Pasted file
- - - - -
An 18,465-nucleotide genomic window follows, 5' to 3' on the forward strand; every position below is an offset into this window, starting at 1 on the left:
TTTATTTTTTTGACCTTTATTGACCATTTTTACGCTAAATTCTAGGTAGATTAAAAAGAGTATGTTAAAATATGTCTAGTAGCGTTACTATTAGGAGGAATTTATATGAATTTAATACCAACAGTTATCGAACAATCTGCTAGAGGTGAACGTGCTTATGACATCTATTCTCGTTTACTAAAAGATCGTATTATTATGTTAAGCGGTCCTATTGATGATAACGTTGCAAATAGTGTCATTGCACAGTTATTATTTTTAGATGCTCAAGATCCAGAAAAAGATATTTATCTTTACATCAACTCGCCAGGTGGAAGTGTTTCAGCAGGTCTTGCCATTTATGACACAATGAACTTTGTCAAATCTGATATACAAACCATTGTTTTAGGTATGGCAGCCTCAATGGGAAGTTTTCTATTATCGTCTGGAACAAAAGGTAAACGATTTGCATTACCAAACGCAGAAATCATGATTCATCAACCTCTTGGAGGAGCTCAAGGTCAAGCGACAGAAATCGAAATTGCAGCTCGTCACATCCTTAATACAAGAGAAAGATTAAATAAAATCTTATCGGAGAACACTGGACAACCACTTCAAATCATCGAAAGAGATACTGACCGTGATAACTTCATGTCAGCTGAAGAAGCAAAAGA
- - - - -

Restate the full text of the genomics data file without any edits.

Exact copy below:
An 18,465-nucleotide genomic window follows, 5' to 3' on the forward strand; every position below is an offset into this window, starting at 1 on the left:
TTTATTTTTTTGACCTTTATTGACCATTTTTACGCTAAATTCTAGGTAGATTAAAAAGAGTATGTTAAAATATGTCTAGTAGCGTTACTATTAGGAGGAATTTATATGAATTTAATACCAACAGTTATCGAACAATCTGCTAGAGGTGAACGTGCTTATGACATCTATTCTCGTTTACTAAAAGATCGTATTATTATGTTAAGCGGTCCTATTGATGATAACGTTGCAAATAGTGTCATTGCACAGTTATTATTTTTAGATGCTCAAGATCCAGAAAAAGATATTTATCTTTACATCAACTCGCCAGGTGGAAGTGTTTCAGCAGGTCTTGCCATTTATGACACAATGAACTTTGTCAAATCTGATATACAAACCATTGTTTTAGGTATGGCAGCCTCAATGGGAAGTTTTCTATTATCGTCTGGAACAAAAGGTAAACGATTTGCATTACCAAACGCAGAAATCATGATTCATCAACCTCTTGGAGGAGCTCAAGGTCAAGCGACAGAAATCGAAATTGCAGCTCGTCACATCCTTAATACAAGAGAAAGATTAAATAAAATCTTATCGGAGAACACTGGACAACCACTTCAAATCATCGAAAGAGATACTGACCGTGATAACTTCATGTCAGCTGAAGAAGCAAAAGA